14. Work with business people rather those who are employees themselves. Business people get it. Non business people are more often going to be difficult to work with because they aren’t coming from a business context and don’t understand the proper business etiquette and rules of engagement.
  15. Have a target market. A target market is simply an industry/field/profession that you cater your administrative support to. Having one will not only make everything in your business easier, it will also help you get better, more ideal clients.
  16. Have a proper business website. Your website isn’t merely an online brochure. When you have a proper website that informs, educates and markets you like a business, it’s a powerful influence in the clients you attract and how those clients approach you in a proper business context. It helps set expectations and prequalify clients so you get more ideal business people contacting you. The image it presents, the message it conveys, and the process it takes them through set a precedent that is going to attract either ideal or unideal clients to you. If you want better clients, have a better website.
  17. Stop marketing yourself like a substitute employee. Face it, if people are approaching you like a potential employer instead of a client, it’s because you aren’t educating them properly. If you don’t want clients who treat you like their substitute, beck-and-call, under-the-table employee they don’t pay taxes on, then you have to stop marketing yourself like one. Model your marketing message more like that of other independent professionals like attorneys and accountants. You want to position yourself as someone with the expertise of administration, not some order-taking gopher. Reframe the message and you’ll get better clients.
  18. Have a consultation process. And I don’t mean some penny-ante 15-minute chat. That is NOT going to help you or the client whatsoever. I’m talking about a full and proper consultation process that begins before a prospect ever contacts you. Not only does this process help you prequalify prospective clients for mutual fit, it also helps them take your business more seriously.
  19. Always use a (proper) contract. A contract is a relationship-preserver as well in that it helps everyone remember and honor their agreements to each other. A contract helps clients respect you as a business, and a respectful client is an ideal client.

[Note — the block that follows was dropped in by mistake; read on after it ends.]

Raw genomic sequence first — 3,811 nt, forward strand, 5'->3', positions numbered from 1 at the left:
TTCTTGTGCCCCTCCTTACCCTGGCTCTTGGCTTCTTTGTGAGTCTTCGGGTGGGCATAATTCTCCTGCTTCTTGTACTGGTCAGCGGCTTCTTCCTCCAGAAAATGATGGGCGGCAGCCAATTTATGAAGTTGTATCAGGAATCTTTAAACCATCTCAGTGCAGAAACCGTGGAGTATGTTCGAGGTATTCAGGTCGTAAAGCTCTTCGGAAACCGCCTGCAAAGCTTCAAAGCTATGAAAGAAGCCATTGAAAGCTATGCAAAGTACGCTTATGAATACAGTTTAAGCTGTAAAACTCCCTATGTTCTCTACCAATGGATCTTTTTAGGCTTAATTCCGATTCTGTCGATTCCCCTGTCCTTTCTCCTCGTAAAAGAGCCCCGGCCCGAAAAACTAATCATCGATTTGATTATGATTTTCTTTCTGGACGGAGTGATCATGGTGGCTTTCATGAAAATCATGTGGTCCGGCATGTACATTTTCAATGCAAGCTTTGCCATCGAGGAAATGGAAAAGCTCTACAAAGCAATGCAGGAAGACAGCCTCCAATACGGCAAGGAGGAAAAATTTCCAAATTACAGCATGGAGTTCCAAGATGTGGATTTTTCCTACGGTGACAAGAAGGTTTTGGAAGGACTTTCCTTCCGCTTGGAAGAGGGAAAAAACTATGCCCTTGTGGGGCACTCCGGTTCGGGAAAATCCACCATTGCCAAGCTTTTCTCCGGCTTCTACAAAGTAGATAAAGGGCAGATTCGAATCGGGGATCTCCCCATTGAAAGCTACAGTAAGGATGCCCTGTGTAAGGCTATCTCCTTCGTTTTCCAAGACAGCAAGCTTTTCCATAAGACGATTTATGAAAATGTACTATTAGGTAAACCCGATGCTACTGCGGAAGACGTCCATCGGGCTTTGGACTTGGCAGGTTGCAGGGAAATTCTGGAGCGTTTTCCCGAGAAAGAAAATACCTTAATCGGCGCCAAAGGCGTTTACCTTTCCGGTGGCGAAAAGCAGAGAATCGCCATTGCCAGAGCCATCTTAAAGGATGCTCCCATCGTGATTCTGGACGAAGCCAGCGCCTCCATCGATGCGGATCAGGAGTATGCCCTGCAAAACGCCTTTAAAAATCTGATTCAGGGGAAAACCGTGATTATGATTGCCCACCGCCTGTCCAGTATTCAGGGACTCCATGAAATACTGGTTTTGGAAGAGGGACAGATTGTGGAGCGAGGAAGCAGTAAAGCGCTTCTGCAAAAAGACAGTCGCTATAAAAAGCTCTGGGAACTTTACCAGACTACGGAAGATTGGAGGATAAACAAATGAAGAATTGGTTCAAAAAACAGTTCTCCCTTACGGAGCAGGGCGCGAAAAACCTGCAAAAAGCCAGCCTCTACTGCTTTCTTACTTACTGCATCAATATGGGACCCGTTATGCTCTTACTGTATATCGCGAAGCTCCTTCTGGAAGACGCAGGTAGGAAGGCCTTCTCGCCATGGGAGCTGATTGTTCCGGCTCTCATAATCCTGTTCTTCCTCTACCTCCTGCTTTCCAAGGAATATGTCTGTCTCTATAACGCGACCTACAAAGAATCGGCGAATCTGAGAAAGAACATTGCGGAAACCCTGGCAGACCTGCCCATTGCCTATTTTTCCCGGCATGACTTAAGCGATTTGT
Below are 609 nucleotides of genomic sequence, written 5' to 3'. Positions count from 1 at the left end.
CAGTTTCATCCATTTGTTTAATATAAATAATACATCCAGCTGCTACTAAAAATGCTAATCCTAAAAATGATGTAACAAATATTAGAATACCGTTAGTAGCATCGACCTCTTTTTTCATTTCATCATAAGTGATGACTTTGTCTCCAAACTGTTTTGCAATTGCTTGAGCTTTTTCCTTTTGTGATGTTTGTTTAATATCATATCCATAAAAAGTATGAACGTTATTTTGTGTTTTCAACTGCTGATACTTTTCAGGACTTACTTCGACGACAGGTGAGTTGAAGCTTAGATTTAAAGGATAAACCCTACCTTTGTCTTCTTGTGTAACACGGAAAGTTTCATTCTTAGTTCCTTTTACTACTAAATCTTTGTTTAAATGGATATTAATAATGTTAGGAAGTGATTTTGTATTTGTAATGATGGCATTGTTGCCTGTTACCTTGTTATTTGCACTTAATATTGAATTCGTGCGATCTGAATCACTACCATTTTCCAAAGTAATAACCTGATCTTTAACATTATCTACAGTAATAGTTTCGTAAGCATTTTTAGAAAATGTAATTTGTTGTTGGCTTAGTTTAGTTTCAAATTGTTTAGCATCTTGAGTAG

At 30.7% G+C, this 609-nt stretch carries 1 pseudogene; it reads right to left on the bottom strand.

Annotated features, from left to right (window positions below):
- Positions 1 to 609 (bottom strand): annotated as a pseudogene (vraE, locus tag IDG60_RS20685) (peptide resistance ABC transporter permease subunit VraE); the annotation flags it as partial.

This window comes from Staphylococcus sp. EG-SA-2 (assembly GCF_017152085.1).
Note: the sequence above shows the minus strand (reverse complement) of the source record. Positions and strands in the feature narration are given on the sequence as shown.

20. Have a Client Guide. Formalize your policies, procedures and prototols into a written Client Guide that you give to all new and current clients. Part of setting and managing expectations is making sure you are informing clients about how things work in your business. None of us are mindreaders and neither are your clients. If you want your relationship with clients to go smoothly and ideally, you have to inform them of what that means, how things work in your business and what is expected of them (remember, it’s a two-way street; it’s not all about their needs).
  21. Conduct a New Client Orientation with new retained clients before you begin working together to go over and clarify the information in your Client Guide and answer any questions they may have. Do this with existing clients as well whenever your business undergoes significant changes. This further supports your efforts in educating clients about the nature of the relationship, setting and managing expectations, how things work in your business and what the standards, policies, protocols and procedures are for working together.
  22. Issue formal announcements to all your clients whenever there is a change in your business. Whenever you make changes or improvements to your business and how you do things, don’t mention these things in passing. Make it formal. Send out a formal business communication to your clients on company letterhead as well as any ezine and blog you publish. Here again, you’re reinforcing the business aspect of your relationship and treating the business like a business which then influences how clients treat and respect you and the relationship.
  23. Raise your rates. When you’re cheap and there is no barrier to entry for working with you, you get cheap, unideal clients. It’s an immutable law of business that when you raise your rates, you get better, more ideal clients. It’s a way to sort the wheat from the chaff in prequalifying clients.
  24. Face difficult conversations. It will only be worse for both of you the longer you wait. However, the quicker you are to face difficult conversations, the more often those relationships can be turned around for the better. You can learn many new positive things and possibly keep a client .
  25. Let go of unideal clients quickly. They’ll keep you buried in the muck and you’ll never grow or move forward if you continue to work with them. Unideal clients are highly unprofitable to work with and suck up three times the space in your practice compared to ideal clients. They cost your business far more than you realize and you can’t afford the psychological toll they take. You have to let go of the bad and unideal to make room for the better and more ideal.